What is Imposter Syndrome?
Basically, imposter syndrome (IS) is the sense that you’ve been promoted beyond your abilities, that you’re in over your head, that through some combination of luck and others’ misperceptions, you’ve landed in a position for which your skills are wildly inadequate.
It’s the career version of performance anxiety, aggravated by a dread that you might be “found out” at any moment. It may not be rational, it may fly in the face of years’ worth of accomplishments, but it’s estimated that some 70 percent of successful men and women experience this chronic and often crippling self-doubt.
And that’s exactly what hit me when my boss gave me what he thought was terrific news about my promotion. His rationale was that he’d worked with me for 18 months, knew my strengths and weaknesses, and thought this was something I’d be good at. My reaction was that he’d completely overestimated my strengths, underestimated my weaknesses, and we were all about to find out in the most awful way possible…In essence I was going to be “found out.” Classic imposter syndrome. (more…)
Yep, it’s here!
The SLA Core Competencies Revision Task Force has completed its initial revision work, and would like to ask all interested parties (including MLIS students interested in a special library-related career path) to weigh in with their comments. (The document draft is included below; the final document will be graphically designed.)
The SURVEY is brief (perhaps 5-10 minutes) and if you’d like to participate, please complete it by Friday, May 9. On behalf of the Task Force Members (Kim Dority, Kate Arnold, Anne Caputo, Susan Fifer-Canby, Cindy Hill, Deb Hunt, Carolyn Sosnowski, Jan Sykes), thank you in advance for your review and feedback.
The draft document may be found here:
Core Competencies Revisions – 4 30 14 draft
Thank you to the many LinkedIn LIS Career Options group members who weighed in with absolutely terrific, thoughtful comments about the possibility of creating a virtual internship clearinghouse. Based on their contributions, we now have a “straw man” document to start knocking around.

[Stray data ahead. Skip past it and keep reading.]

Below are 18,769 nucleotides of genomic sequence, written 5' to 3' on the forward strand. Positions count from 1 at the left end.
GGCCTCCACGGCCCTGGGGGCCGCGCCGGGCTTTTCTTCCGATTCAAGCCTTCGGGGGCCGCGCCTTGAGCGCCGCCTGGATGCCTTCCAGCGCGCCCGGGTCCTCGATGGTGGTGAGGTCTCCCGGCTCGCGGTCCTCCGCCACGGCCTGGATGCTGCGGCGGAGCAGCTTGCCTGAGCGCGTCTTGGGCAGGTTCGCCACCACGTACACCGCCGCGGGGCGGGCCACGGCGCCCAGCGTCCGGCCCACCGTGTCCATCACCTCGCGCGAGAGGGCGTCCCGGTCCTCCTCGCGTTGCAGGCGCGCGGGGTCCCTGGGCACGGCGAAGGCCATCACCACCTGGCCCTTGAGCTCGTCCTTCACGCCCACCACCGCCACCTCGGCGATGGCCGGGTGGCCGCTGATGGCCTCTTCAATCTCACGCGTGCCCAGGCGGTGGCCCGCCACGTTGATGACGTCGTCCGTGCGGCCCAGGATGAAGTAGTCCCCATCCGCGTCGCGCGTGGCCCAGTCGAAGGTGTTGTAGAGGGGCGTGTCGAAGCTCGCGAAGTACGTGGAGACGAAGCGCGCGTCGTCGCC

The LIS Virtual Internship Clearinghouse (VIC) will comprise a searchable database of library- or information-based internships that could be completed by LIS students, recent grads, and job-hunters via online communication and virtual project work.
One of the questions that have come up on the LIS Career Options LinkedIn group is what types of titles to search for when looking for alternative LIS positions. This list below, which I put together for my Alternative LIS Careers course, is by no means comprehensive, but may help provide a starting point!
The longer you work, sooner or later it’s going to happen to you: the major mess-up. You did something that was the result of perhaps not quite paying attention, missing a major detail, skipping a step in a work process to beat a deadline, or figuring that it wouldn’t really make that much difference if you just relied on someone else’s information rather than verifying it for yourself. The result: a classic screw up, the kind that’s going to be embarrassing at best, send your boss through the roof at worst.
One of the most rewarding career paths open to LIS pros is working for LIS vendors; it can be a great way to redeploy both your specific skills and your knowledge of the LIS market. Your knowledge and job experience will be a valuable asset, and depending on the company you work for, you may have a wide range of growth opportunities.
Although you may feel you don’t have the personality for sales (although if you do, there’s some serious money to be made here), there are numerous other roles to play. These could include marketing, market research, account management, product development, external market communications (social/digital media), information/content development and/or management, indexing and abstracting, taxonomy work, customer product training, competitive intelligence research, and user testing, among other roles.